I’m Jake Giltsoff a designer from Bristol, UK. I work for Adobe Typekit predominantly on the UI & UX of the website as well as many other varied tasks, such as integrations with the Adobe CC apps and printed advertisements. Although I am principally a designer, I also spend around half my time on front-end development of the Typekit web pages writing HTML, Sass, and a bit of rails.
How did you get started in design, what is your background?
I was into art, science and maths in high school and I think the mix of creativity and logical thinking lead me onto the path to become a designer. Art was always my passion and I would spend all my spare time in the school art department — and maths was something that just came naturally for me. I also was never too keen on my own handwriting so would always opt to use all the fonts on my computer for any written work. Looking back on it it’s funny that I then went on to study typography.
Where did you study? Looking back, would you recommend your path for beginners to learn typography?
I studied graphic communication and typography at the University of Reading. It is a world renowned institute to learn about type and design history. The lecturers are all truly passionate and incredibly knowledgable. The department also has great collections and archives of lettering, printed ephemera and graphic design. I would definitely recommend the undergraduate course I took, or alternatively the typeface design MA or summer short courses. There is always a debate over whether or not university is the right option for people going into the design industry. It was for me. I wrote a little more about that along with some advice for students in a blog post last year.
What are the books and blogs about typography and design that helped you to improve your professional skills?
When I was first getting into design I loved visiting Abduzeedo for inspiration. A List Apart and CSS Tricks were both a big help when I was learning how to code too.
I have a collection of quite a few design books that I’ve bought over the years, there’s something really nice in having them all on the shelf next to you to grab if you need to find out something or some inspiration. I’d say the most informative books that I have are Micheal Twyman’s Printing 1770-1970, Robert Bringhurst’s The elements of typographic style, and Jost Hochuli’s Detail in typography.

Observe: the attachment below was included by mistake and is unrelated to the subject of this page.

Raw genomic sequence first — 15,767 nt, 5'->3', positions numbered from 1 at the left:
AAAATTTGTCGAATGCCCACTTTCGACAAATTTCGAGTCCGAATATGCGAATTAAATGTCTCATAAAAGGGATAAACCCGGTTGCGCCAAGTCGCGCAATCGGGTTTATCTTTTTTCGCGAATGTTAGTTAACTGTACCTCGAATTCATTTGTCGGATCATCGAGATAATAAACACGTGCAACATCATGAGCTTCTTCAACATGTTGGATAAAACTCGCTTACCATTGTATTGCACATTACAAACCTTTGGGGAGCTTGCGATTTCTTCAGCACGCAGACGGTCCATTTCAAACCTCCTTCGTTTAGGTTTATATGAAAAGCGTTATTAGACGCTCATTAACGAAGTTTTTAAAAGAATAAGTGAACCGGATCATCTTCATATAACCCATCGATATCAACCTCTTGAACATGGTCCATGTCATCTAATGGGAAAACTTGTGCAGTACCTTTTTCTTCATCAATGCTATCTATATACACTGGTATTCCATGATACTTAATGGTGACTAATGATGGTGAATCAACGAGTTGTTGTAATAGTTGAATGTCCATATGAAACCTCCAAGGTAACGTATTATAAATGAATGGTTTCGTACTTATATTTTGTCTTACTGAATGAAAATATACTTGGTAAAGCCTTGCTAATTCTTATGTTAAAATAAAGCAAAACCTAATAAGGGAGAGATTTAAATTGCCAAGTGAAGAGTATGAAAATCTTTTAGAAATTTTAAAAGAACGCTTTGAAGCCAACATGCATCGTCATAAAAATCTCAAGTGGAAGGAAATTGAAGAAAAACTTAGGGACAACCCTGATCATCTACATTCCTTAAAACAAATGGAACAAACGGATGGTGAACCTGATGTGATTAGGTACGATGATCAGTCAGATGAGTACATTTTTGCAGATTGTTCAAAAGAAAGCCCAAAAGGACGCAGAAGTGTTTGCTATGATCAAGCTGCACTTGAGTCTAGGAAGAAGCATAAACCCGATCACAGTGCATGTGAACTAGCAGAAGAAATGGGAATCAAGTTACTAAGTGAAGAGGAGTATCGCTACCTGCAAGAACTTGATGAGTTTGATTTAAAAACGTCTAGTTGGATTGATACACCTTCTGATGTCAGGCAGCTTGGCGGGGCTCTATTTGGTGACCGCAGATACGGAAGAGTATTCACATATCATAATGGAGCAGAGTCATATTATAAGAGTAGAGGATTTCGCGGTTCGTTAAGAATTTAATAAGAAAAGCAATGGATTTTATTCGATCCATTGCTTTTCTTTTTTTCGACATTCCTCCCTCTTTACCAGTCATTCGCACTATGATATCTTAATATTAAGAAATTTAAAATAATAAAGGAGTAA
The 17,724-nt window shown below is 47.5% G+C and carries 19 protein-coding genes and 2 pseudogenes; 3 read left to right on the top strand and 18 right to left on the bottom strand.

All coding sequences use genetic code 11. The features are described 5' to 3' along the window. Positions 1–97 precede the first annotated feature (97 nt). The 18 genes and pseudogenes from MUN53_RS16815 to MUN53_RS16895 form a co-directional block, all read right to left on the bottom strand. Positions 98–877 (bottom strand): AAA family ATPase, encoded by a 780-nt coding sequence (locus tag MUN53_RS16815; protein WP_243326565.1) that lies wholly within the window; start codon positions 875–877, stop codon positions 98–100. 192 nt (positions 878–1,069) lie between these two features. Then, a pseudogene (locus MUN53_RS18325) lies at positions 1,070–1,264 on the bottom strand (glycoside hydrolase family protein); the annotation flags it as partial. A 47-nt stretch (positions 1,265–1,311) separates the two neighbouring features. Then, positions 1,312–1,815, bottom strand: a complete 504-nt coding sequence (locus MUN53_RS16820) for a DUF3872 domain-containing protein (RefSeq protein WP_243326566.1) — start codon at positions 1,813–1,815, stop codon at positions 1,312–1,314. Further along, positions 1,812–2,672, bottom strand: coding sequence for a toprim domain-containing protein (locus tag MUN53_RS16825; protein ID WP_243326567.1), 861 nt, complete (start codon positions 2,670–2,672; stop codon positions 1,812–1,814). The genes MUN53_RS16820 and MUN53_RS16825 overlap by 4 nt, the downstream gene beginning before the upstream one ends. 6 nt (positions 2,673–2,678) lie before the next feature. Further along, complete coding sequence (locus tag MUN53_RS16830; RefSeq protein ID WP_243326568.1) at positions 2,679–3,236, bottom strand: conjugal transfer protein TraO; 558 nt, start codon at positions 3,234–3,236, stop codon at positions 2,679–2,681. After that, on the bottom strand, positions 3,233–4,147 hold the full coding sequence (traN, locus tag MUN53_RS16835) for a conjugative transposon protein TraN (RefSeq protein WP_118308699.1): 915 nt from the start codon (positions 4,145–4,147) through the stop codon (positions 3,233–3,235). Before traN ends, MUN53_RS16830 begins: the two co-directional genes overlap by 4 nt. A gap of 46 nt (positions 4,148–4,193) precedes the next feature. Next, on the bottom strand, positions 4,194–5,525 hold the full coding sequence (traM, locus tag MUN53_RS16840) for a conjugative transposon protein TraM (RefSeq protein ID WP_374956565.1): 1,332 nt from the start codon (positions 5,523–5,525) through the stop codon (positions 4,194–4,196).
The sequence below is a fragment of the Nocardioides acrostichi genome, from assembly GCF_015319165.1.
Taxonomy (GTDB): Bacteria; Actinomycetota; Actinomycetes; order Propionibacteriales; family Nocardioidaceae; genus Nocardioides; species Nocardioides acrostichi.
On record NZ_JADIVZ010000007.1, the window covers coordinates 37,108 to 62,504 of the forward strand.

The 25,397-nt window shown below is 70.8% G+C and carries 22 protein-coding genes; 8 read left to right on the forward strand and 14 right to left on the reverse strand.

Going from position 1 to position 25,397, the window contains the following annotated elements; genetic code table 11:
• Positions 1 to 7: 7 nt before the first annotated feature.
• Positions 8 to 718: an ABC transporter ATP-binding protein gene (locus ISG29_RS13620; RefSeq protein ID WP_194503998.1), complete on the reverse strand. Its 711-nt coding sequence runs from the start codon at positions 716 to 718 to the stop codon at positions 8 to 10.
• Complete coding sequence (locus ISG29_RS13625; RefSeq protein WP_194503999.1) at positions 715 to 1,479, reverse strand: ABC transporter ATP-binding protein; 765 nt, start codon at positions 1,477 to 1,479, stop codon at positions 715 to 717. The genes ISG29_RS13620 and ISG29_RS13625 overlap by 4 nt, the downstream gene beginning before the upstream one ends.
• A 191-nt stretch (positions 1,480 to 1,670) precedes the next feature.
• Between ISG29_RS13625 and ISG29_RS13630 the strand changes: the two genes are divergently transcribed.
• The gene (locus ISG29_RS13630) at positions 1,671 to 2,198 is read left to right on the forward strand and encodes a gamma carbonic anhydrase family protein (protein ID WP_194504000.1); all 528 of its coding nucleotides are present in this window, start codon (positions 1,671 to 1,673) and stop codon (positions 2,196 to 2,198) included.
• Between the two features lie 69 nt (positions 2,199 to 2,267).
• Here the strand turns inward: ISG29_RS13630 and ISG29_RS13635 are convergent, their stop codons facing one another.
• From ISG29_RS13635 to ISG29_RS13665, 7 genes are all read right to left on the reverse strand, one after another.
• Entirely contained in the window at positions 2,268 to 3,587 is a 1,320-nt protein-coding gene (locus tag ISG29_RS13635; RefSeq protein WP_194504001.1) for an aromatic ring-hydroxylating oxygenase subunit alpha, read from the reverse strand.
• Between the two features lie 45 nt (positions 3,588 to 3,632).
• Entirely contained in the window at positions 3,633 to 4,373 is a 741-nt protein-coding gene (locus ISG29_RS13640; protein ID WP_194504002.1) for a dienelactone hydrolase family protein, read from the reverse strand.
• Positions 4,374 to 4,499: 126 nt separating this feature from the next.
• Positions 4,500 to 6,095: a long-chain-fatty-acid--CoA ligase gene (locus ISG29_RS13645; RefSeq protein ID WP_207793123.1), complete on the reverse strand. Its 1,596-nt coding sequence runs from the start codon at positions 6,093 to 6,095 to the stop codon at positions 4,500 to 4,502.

Also I’d have to recommend Dan Pink’s Drive for anyone who wants to find out a bit more about why we do what we do.
What is your ideal work environment?
Anywhere with a comfy seat, wifi and nice coffee is good for me. I work remotely from home most of the time and will head out to work from a coffee shop about once a week. Bristol has some really great coffee places so I try to visit them as often as possible. I’m very lucky that Typekit is so well set up for remote working. We have a fair few folks spread across the US as well as three of us in Europe.
My set up is pretty standard with a 15” retina Macbook Pro and an external monitor. I also have a Herman Miller Aeron which I couldn’t go without.
My home office is currently part bike workshop as I am restoring an 80s Raleigh road bike. Normally it is pretty tidy but at the moment the floor is a sea of random parts, tools, and WD40 cans.
Who are the designers and typographers, colleagues you admire most?
All the folks on the team I work with at Typekit are incredibly talented and I admire all of them. I consider myself very lucky to work alongside such an excellent group of people.
Outside our team, I’m always super impressed with the work that the Ghostly Ferns team put out. It’s always fresh and exciting.